Ice Age Humans Lived Life to the Extreme
Ice Age humans apparently lived life to the extreme, at least, in terms of where they lived. Newly discovered stone tools revealed an ancient settlement very high in the Andes Mountains in Peru, a new study says, showing people's capacity for withstanding intense conditions.
Located over 14,000 feet above sea level, where the air was thin, the nights were cold and the Sun easily blistered your skin, small groups of hunter-gatherers found a home. (Scroll to read on...)
It was here, high in the Peruvian Andes, today known as the Pucuncho Basin, that researchers found an ancient campsite with workshops for making stone tools, including scrapers used to make clothing from hides and sharpened points most likely used for spears. Radiocarbon dating of charcoal and animal bones also found at the site indicate that the Paleo-Indian hunters had been using the area as a base camp as early as 12,800 years ago - nearly 1,000 years earlier than any other known inhabitants living that high up.
"These are some of the highest known examples of human occupation," anthropologist Tom Dillehay of Vanderbilt University told National Geographic. "But it is not a great surprise, because we find people expanded widely wherever we look across South America."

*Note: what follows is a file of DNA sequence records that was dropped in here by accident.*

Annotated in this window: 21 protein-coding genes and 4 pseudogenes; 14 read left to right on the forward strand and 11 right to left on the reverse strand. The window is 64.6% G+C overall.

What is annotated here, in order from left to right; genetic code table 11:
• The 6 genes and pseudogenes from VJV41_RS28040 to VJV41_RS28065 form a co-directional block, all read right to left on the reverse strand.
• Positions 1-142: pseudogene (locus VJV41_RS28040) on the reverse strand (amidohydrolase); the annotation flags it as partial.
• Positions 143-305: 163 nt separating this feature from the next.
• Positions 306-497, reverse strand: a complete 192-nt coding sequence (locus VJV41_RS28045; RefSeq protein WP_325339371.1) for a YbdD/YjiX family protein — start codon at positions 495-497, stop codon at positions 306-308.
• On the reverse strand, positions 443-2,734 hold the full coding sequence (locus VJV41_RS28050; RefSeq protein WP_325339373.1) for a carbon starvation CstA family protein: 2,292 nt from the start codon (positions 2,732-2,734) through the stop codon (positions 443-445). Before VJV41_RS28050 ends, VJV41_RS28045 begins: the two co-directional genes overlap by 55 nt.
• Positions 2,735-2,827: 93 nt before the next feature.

Given the fact that the rainy season lasted from December to March, researchers doubt that these people were living there year round.
"You're cold," researcher Kurt Rademaker told The Associated Press (AP). "You're being rained on and snowed on and sleeted on all day long. It makes for misery."
It's popular belief among scientists that the ability to live at such high altitudes, however miserable, all depends on genetic adaptation. For instance, the Andean people of today have a higher metabolic rate, larger lung capacity and higher hemoglobin concentrations than the average person, all of which allow them to overcome a lack of oxygen.
"Was this adaptation present 12,400 years ago? We don't know for certain," archaeologist and co-author archaeologist Sonia Zarrillo said in a statement. "What we're demonstrating is that these people either already developed that adaptation, or, it was possible for them to live in these altitudes for extended periods of time regardless. Finding this out is one of the goals of our future research."
The findings were published in the journal Science.